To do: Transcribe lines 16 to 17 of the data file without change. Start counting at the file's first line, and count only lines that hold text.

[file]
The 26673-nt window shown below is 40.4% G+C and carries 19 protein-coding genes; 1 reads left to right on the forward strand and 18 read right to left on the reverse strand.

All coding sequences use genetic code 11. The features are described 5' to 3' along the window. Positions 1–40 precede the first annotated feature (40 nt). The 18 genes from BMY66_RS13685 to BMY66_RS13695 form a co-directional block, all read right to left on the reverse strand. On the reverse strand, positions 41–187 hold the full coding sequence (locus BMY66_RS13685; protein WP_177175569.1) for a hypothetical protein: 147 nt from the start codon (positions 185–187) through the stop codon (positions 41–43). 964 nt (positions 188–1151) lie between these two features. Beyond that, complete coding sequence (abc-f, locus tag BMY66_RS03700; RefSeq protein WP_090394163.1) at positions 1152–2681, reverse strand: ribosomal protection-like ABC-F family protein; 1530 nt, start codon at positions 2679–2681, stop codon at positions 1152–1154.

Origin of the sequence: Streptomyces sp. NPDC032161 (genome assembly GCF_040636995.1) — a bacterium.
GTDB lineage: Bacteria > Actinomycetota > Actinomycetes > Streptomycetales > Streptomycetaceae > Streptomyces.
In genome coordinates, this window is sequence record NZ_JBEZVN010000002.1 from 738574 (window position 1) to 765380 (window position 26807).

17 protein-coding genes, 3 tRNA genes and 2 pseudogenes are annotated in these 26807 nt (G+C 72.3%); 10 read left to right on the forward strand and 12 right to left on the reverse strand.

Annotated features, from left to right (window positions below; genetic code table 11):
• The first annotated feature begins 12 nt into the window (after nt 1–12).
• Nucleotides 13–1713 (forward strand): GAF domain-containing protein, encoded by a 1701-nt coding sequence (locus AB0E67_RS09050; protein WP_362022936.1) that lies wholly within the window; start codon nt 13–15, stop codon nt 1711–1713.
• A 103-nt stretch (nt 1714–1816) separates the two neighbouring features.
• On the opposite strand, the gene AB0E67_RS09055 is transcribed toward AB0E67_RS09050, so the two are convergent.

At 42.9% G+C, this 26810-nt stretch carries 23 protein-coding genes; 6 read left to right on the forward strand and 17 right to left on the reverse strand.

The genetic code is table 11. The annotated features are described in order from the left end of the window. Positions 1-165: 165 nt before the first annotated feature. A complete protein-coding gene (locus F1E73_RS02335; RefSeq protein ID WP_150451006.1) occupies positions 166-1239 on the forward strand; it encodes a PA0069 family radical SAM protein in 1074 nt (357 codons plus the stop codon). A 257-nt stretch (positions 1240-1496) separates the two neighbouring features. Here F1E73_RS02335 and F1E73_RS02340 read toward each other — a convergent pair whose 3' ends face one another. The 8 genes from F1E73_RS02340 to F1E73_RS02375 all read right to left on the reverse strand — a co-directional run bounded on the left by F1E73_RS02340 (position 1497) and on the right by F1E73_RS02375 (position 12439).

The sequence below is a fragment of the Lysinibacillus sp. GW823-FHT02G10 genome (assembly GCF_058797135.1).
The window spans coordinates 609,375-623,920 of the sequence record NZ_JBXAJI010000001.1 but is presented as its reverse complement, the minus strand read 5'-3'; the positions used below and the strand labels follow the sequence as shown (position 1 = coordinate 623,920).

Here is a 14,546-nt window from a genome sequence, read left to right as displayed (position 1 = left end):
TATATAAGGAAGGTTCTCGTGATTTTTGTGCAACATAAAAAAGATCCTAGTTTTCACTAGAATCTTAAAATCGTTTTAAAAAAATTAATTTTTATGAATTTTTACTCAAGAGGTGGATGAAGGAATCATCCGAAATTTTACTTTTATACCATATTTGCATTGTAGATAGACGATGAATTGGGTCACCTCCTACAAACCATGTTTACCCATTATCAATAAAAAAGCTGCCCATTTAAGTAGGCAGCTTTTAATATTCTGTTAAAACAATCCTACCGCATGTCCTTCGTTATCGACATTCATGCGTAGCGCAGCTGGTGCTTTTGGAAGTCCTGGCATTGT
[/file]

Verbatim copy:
Here is a 14,546-nt window from a genome sequence, read left to right as displayed (position 1 = left end):
TATATAAGGAAGGTTCTCGTGATTTTTGTGCAACATAAAAAAGATCCTAGTTTTCACTAGAATCTTAAAATCGTTTTAAAAAAATTAATTTTTATGAATTTTTACTCAAGAGGTGGATGAAGGAATCATCCGAAATTTTACTTTTATACCATATTTGCATTGTAGATAGACGATGAATTGGGTCACCTCCTACAAACCATGTTTACCCATTATCAATAAAAAAGCTGCCCATTTAAGTAGGCAGCTTTTAATATTCTGTTAAAACAATCCTACCGCATGTCCTTCGTTATCGACATTCATGCGTAGCGCAGCTGGTGCTTTTGGAAGTCCTGGCATTGT